and Potassium in 40-Year-Old Frozen Serum

    • Abstract: Background. Many longitudinal epidemiological studies collect specimens into biobanks to investigate how biomarkers predict future disease. In 1968-1969, the Population Study of Women in Gothenburg (PSWG) established a biobank of serum samples. Objective. To examine the validity of 25-hydroxyvitamin D (25(OH)D), total cholesterol, triglycerides, insulin, and potassium after 40 years of storage at −20°C in terms of relative and absolute agreement. The quality of these markers under such condition has not been previously investigated. Methods. Baseline and remeasured levels were compared in selected samples through percentage change, correlation, and regression. 25(OH)D levels, not assessed at baseline, were compared by season, by BMI, and longitudinally over six years. Results. Despite some lack of absolute agreement, Spearman correlations were >0.7 and statistically significant for all biomarkers. The 1968-1969 25(OH)D correlated with BMI and with levels six years later . Summer 25(OH)D was higher than winter 25(OH)D . Conclusion. For all markers, baseline and remeasured levels exhibited high relative agreement. 25(OH)D was comparable with expected levels on fresh blood and varied with season. In future studies, PSWG individuals will be ranked according to these markers in order to predict incidence of disease.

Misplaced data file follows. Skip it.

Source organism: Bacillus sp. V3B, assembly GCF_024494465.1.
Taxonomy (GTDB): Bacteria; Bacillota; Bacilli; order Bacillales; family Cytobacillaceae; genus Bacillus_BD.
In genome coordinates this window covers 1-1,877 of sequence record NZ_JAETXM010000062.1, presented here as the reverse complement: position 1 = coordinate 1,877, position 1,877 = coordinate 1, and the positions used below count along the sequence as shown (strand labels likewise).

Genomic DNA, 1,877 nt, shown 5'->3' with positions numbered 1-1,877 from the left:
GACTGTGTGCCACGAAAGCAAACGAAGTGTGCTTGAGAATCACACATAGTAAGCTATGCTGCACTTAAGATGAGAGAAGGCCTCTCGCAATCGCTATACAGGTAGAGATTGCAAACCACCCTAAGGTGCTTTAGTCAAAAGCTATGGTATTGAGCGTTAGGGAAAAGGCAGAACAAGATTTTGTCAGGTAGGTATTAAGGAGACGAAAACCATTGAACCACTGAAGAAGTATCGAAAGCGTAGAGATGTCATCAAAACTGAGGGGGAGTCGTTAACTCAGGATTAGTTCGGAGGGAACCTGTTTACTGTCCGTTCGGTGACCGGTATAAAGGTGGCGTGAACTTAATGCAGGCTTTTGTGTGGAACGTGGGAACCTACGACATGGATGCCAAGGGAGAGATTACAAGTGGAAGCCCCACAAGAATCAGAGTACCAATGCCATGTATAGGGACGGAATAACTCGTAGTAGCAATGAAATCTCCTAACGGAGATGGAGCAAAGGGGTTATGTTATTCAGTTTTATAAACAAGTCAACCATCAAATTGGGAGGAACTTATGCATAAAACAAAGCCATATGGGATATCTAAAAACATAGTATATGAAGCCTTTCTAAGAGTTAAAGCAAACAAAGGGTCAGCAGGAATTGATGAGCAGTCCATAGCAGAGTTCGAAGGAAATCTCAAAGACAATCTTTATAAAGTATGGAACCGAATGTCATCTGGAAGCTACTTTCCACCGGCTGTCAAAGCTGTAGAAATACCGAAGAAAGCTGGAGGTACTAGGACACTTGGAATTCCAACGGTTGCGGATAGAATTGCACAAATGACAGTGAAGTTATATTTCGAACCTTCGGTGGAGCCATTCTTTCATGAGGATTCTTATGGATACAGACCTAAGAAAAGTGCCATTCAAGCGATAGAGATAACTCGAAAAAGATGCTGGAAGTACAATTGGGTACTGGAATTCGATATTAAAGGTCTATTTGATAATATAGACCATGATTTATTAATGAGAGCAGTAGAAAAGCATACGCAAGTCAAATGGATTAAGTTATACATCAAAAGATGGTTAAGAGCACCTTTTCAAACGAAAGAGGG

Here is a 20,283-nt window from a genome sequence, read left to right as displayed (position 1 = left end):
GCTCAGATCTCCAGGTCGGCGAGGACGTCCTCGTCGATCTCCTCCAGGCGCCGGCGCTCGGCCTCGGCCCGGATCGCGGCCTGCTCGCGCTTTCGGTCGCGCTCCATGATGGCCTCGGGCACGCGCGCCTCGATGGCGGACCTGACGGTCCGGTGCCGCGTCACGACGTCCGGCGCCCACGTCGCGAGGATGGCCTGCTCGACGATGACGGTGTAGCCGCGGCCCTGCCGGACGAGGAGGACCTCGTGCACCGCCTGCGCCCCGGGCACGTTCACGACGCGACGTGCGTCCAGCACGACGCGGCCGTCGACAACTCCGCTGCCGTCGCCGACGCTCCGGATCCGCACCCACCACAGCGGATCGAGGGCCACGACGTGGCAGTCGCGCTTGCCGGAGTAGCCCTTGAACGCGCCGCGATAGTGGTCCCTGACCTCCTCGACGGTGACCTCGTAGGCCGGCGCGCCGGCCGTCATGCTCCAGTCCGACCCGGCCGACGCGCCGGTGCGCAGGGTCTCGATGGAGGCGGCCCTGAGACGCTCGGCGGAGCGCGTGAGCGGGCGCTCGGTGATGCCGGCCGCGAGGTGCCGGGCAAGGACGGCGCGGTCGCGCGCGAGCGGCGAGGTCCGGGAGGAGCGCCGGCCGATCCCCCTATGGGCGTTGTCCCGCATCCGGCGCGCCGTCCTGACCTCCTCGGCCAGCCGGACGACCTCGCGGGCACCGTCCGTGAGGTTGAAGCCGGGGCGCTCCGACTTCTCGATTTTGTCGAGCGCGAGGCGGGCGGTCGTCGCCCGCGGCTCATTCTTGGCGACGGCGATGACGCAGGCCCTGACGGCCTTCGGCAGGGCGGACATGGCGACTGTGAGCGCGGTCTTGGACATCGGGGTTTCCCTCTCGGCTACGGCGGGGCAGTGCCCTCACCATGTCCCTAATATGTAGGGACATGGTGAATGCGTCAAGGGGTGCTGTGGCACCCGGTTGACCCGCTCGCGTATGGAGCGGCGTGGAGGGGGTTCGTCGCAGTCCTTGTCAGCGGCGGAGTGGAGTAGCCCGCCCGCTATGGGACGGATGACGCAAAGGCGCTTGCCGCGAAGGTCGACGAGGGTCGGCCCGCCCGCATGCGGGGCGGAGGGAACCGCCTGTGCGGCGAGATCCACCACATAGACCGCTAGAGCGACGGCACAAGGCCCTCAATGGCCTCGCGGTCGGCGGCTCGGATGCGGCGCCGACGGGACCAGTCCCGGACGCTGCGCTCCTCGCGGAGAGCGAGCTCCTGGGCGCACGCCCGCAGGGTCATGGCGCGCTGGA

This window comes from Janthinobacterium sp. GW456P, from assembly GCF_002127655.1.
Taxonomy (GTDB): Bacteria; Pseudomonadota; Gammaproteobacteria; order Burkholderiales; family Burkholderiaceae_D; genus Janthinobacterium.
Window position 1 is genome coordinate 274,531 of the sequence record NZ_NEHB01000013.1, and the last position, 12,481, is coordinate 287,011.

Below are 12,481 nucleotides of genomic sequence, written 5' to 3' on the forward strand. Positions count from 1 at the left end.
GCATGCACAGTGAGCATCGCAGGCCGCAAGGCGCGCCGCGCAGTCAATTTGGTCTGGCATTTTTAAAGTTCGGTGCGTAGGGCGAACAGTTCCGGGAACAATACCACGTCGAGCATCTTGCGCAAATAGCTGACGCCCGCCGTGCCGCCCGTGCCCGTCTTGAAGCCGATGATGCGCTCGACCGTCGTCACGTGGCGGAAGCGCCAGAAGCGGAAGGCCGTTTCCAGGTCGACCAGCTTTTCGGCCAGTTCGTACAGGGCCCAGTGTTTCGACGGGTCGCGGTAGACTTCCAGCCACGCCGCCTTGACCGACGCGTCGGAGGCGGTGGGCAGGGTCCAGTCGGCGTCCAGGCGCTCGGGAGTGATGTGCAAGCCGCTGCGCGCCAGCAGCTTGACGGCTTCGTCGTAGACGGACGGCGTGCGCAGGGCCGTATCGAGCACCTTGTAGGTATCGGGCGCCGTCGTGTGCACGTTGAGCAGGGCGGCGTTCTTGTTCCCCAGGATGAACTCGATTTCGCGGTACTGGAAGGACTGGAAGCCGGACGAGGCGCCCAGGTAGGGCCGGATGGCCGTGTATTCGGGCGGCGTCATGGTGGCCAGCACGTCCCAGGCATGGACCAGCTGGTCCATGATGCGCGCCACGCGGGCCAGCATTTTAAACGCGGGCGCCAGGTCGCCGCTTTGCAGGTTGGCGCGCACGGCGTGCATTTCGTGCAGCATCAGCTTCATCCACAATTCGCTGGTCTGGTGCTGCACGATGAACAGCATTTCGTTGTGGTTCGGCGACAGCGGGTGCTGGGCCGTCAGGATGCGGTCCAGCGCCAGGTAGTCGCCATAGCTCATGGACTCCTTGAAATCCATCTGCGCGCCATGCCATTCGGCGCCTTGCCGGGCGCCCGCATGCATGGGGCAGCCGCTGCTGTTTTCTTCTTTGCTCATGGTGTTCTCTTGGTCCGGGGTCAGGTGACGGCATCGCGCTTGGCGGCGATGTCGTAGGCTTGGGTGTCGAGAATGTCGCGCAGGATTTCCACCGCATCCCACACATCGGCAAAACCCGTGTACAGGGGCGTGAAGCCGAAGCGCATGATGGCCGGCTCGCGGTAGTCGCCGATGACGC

PubDate: Sun, 15 Feb 2015 12:15:45 +000
       
  • Radiation May Indirectly Impair Growth Resulting in Reduced Standing